Study shows increases in reading, math proficiencyPublished 9:31pm Wednesday, July 23, 2014
It seems more elementary and middle school students across Alabama are becoming proficient in reading and math, according to a national study released this week.
The Annie E. Casey Foundation released its annual Kids Count Data Book Wednesday, which shows an unchanged number of children not attending preschool — 59 percent — but decreases in fourth graders not proficient in reading and eighth graders not proficient in math.
Three local school leaders believe that investing in early childhood education could further improve the numbers and help children perform well in the classroom. Two of Dallas County’s school systems are even doubling down on pre-school with new plans for the upcoming school year.
For the first time in its history, the Dallas County School System will have a pre-school program in the 2014-2015 school year. The Selma City School System is also planning major changes to its early childhood education program. At the recommendation of acting superintendent Larry DiChiara, the city school system plans to consolidate all of its various pre-school programs at Byrd School, starting in the 2014-2015 school year.
School leaders in both systems say the investments in pre-school could lead to increased reading and math proficiency in later grades.
“The earlier that we can get to the kids the better,” DiChiara said about pre-school programs. “Research shows that the sooner you teach students sounds and things they need to be fluent readers the better chance they have of being successful later on.”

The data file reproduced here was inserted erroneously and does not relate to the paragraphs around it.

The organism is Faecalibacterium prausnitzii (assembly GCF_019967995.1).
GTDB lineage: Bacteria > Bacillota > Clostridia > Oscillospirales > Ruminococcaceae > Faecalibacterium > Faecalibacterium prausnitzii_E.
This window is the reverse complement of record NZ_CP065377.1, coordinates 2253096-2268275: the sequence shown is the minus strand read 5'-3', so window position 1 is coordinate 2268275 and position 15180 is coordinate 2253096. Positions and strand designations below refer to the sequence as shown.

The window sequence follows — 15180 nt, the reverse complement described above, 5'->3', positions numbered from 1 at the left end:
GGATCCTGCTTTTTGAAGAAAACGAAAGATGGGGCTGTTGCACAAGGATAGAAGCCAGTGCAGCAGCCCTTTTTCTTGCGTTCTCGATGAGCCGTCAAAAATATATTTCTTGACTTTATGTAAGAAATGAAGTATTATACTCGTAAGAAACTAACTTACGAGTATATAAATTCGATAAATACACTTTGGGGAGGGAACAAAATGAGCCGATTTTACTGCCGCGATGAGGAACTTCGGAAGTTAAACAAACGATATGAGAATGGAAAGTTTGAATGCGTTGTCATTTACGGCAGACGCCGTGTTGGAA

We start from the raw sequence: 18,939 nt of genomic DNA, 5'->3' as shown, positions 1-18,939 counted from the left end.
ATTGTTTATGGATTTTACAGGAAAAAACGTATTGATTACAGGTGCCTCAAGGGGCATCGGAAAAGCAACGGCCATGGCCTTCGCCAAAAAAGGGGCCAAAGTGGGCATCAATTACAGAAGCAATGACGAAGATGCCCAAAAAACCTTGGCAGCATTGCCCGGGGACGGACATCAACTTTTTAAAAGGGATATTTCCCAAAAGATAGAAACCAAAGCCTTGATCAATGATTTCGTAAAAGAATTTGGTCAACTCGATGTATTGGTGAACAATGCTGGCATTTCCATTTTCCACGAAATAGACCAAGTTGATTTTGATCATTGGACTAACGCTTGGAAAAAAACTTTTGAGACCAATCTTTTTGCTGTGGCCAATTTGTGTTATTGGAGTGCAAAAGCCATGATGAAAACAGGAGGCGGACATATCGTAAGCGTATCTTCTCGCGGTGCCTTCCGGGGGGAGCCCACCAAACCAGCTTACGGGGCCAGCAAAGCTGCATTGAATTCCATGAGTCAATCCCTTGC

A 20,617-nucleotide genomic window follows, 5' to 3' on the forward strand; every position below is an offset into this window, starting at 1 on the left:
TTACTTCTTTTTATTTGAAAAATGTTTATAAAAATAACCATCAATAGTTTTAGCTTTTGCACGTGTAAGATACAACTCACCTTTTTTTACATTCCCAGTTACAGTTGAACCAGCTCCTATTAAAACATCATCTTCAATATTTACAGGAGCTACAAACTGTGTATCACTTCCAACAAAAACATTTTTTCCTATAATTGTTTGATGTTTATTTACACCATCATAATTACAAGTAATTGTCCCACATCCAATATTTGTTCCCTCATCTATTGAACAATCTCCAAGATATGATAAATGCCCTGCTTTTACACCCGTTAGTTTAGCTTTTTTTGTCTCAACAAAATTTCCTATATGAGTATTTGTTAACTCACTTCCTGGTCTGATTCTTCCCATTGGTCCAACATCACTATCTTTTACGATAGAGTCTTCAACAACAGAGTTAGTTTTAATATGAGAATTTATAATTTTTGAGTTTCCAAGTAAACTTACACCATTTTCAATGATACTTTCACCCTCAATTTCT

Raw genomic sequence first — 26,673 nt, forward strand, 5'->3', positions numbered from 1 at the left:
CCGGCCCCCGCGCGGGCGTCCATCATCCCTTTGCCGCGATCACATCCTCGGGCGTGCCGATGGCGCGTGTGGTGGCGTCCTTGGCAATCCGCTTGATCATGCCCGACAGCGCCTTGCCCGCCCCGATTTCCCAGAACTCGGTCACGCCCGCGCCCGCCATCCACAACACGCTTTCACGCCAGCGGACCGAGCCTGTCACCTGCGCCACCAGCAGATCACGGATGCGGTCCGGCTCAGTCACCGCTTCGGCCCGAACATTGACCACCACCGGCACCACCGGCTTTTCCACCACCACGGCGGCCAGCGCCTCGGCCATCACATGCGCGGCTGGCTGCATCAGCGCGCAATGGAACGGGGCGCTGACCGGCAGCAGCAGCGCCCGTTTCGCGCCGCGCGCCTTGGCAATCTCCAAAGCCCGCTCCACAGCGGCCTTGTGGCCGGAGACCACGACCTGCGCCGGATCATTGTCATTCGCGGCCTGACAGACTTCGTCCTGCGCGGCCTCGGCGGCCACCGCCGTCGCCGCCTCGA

DiChiara expects Byrd School will teach about 360 students in its pre-school program, a marked increased from the approximately 220 previously.
After receiving a grant, the Dallas County School System will implement preschool programs at Brantley Elementary and Valley Grande Elementary for a total of 36 children, assistant superintendent Hattie Shelton said.
“In our opinion, those early childhood years are when children learn at the greatest rate, and we felt like our kids were missing some of that,” Shelton said. “In most cases, our students who miss pre-school are a little behind coming in.”
Meadowview Christian School starts a bit earlier than the two public school systems in Dallas County. Meadowview offers a pre-k3 and pre-k4.
“With pre-school programs, children become accustomed to the learning environment and develop the social skills for reading and communication through play,” Meadowview headmaster Renee Callen said. “Our pre-school programs allow children to gain a background and strong foundation. It prepares them to become more proficient later on.”
Morgan Academy also offers a pre-school program.
Though every school system in Dallas County will offer a pre-school program in the 2014-2015 year, DiChiara said he wasn’t surprised by statistics from the Kids Count Data Book.
The book found that 69 percent of fourth graders in Alabama were not proficient in reading, slightly higher than the national average, and 80 percent of eighth graders were not proficient in math, significantly higher than the national average.
“Wherever you see extremely high poverty, you are going to see those high numbers,” he said. “It doesn’t mean poverty guarantees those numbers.”
Callen said she was slightly surprised by the high numbers, but said reading and math proficiency would be worse without pre-school programs across the state.
The Kids Count Data Book didn’t include local numbers for Dallas County. The book’s local numbers are customarily released after national and state-wide numbers.